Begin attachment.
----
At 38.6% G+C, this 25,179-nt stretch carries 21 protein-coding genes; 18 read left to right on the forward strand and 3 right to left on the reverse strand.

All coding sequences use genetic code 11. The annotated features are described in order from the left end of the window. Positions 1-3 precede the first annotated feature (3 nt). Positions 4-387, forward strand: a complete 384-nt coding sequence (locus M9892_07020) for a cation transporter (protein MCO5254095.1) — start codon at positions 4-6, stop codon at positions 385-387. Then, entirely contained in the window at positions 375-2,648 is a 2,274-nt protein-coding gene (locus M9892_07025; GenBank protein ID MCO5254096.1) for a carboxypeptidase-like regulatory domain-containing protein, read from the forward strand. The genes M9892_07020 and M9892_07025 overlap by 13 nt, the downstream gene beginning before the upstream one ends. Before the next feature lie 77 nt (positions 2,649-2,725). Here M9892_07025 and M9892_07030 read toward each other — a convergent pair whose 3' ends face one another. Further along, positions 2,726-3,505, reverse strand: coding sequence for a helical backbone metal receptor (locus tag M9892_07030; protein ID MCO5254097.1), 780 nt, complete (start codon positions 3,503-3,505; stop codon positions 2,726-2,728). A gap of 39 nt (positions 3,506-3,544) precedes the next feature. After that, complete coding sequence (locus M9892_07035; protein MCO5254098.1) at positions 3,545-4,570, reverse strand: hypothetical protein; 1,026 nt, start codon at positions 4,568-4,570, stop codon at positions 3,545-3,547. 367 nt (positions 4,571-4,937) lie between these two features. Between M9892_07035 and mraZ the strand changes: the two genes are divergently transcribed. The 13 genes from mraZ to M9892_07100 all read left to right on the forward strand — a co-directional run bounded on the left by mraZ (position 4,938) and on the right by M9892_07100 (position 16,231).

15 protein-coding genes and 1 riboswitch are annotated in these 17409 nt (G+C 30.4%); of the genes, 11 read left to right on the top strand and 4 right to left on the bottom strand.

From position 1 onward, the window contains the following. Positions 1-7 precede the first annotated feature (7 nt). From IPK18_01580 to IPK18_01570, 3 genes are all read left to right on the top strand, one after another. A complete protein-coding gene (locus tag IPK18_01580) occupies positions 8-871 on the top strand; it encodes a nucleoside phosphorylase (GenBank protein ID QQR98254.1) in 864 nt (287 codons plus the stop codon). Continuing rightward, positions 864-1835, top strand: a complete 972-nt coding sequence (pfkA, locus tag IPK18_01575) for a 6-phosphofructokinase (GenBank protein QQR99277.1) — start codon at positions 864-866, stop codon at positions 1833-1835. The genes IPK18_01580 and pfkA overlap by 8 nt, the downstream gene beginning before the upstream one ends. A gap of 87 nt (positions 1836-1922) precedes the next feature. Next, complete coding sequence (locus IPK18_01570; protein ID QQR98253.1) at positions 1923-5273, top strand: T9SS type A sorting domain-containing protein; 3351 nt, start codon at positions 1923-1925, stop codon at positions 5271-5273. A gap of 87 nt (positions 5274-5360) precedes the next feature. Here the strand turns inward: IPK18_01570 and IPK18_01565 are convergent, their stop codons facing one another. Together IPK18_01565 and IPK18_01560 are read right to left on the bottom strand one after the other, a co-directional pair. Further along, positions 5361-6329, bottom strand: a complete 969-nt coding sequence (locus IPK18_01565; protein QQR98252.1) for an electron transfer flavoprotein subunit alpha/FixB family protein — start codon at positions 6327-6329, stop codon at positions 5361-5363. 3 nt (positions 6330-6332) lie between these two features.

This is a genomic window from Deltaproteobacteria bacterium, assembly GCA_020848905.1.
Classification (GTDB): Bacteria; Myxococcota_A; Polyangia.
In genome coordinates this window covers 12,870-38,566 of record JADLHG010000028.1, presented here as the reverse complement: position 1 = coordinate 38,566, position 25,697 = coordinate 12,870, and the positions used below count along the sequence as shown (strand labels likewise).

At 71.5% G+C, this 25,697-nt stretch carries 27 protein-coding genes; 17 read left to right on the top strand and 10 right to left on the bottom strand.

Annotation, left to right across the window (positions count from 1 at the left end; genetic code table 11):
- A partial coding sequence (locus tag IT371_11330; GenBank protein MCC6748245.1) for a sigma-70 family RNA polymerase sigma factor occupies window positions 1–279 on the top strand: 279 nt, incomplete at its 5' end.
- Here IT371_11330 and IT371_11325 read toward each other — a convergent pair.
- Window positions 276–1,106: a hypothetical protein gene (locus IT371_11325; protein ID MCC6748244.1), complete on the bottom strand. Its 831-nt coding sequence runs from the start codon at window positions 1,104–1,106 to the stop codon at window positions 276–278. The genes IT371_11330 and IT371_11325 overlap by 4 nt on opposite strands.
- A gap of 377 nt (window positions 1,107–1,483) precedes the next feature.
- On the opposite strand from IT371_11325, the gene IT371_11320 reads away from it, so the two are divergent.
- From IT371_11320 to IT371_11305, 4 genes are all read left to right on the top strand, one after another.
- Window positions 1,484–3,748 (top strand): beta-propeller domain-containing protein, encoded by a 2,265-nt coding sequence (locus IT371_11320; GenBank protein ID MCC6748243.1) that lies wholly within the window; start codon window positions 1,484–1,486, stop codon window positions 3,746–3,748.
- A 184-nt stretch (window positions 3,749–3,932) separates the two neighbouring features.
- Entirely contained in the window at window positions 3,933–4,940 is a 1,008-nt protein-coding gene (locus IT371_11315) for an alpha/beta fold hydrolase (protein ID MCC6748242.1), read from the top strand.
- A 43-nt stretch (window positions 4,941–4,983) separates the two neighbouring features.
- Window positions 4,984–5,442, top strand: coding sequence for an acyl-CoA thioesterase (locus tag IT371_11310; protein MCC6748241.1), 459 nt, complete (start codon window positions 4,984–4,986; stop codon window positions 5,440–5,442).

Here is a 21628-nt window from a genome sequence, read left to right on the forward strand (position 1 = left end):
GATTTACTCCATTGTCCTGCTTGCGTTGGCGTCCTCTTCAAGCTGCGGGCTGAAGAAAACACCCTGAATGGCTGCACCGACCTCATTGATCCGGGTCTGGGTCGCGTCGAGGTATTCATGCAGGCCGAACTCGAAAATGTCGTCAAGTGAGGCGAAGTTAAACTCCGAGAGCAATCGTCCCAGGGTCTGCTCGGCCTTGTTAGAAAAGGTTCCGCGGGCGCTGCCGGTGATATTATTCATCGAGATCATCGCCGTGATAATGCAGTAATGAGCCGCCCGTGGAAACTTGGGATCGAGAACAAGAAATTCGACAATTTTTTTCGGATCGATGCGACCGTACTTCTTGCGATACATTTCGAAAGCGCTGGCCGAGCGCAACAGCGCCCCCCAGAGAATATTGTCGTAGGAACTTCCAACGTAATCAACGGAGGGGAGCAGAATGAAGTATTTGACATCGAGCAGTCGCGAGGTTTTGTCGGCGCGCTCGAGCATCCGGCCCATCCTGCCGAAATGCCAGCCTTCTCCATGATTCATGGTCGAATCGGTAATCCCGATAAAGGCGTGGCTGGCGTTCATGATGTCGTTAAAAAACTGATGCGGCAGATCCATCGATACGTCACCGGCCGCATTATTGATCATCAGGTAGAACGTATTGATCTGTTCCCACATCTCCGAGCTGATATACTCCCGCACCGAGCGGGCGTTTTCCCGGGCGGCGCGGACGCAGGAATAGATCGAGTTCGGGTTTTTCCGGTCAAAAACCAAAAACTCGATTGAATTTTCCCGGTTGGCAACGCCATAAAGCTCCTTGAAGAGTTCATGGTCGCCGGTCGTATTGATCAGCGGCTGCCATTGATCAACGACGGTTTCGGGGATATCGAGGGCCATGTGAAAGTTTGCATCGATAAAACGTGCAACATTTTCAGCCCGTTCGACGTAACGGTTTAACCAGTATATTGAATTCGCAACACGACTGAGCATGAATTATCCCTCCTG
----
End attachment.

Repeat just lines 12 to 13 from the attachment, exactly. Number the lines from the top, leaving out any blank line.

- Window positions 276–1,106: a hypothetical protein gene (locus IT371_11325; protein ID MCC6748244.1), complete on the bottom strand. Its 831-nt coding sequence runs from the start codon at window positions 1,104–1,106 to the stop codon at window positions 276–278. The genes IT371_11330 and IT371_11325 overlap by 4 nt on opposite strands.
- A gap of 377 nt (window positions 1,107–1,483) precedes the next feature.